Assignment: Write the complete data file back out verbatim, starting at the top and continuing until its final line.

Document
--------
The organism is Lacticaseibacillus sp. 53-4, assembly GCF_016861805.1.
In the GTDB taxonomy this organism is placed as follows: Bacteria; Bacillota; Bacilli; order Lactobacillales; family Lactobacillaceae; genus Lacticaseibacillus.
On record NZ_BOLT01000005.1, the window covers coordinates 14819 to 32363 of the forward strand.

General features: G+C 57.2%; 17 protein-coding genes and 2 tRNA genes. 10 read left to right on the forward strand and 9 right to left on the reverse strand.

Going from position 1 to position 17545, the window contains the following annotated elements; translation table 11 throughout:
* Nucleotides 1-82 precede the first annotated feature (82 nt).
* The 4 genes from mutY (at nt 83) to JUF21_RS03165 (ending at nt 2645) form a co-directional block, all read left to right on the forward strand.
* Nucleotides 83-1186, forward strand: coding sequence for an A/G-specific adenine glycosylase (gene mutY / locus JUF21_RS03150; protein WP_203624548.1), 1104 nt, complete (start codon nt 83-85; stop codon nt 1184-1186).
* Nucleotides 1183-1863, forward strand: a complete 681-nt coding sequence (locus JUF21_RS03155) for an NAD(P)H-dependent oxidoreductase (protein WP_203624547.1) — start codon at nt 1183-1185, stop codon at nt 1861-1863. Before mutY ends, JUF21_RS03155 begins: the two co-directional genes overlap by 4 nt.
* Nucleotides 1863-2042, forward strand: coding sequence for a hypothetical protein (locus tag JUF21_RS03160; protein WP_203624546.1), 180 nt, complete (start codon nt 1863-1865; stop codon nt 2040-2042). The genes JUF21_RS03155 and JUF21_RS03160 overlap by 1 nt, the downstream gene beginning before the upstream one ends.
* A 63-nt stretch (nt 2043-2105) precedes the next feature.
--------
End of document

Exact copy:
The organism is Lacticaseibacillus sp. 53-4, assembly GCF_016861805.1.
In the GTDB taxonomy this organism is placed as follows: Bacteria; Bacillota; Bacilli; order Lactobacillales; family Lactobacillaceae; genus Lacticaseibacillus.
On record NZ_BOLT01000005.1, the window covers coordinates 14819 to 32363 of the forward strand.

General features: G+C 57.2%; 17 protein-coding genes and 2 tRNA genes. 10 read left to right on the forward strand and 9 right to left on the reverse strand.

Going from position 1 to position 17545, the window contains the following annotated elements; translation table 11 throughout:
* Nucleotides 1-82 precede the first annotated feature (82 nt).
* The 4 genes from mutY (at nt 83) to JUF21_RS03165 (ending at nt 2645) form a co-directional block, all read left to right on the forward strand.
* Nucleotides 83-1186, forward strand: coding sequence for an A/G-specific adenine glycosylase (gene mutY / locus JUF21_RS03150; protein WP_203624548.1), 1104 nt, complete (start codon nt 83-85; stop codon nt 1184-1186).
* Nucleotides 1183-1863, forward strand: a complete 681-nt coding sequence (locus JUF21_RS03155) for an NAD(P)H-dependent oxidoreductase (protein WP_203624547.1) — start codon at nt 1183-1185, stop codon at nt 1861-1863. Before mutY ends, JUF21_RS03155 begins: the two co-directional genes overlap by 4 nt.
* Nucleotides 1863-2042, forward strand: coding sequence for a hypothetical protein (locus tag JUF21_RS03160; protein WP_203624546.1), 180 nt, complete (start codon nt 1863-1865; stop codon nt 2040-2042). The genes JUF21_RS03155 and JUF21_RS03160 overlap by 1 nt, the downstream gene beginning before the upstream one ends.
* A 63-nt stretch (nt 2043-2105) precedes the next feature.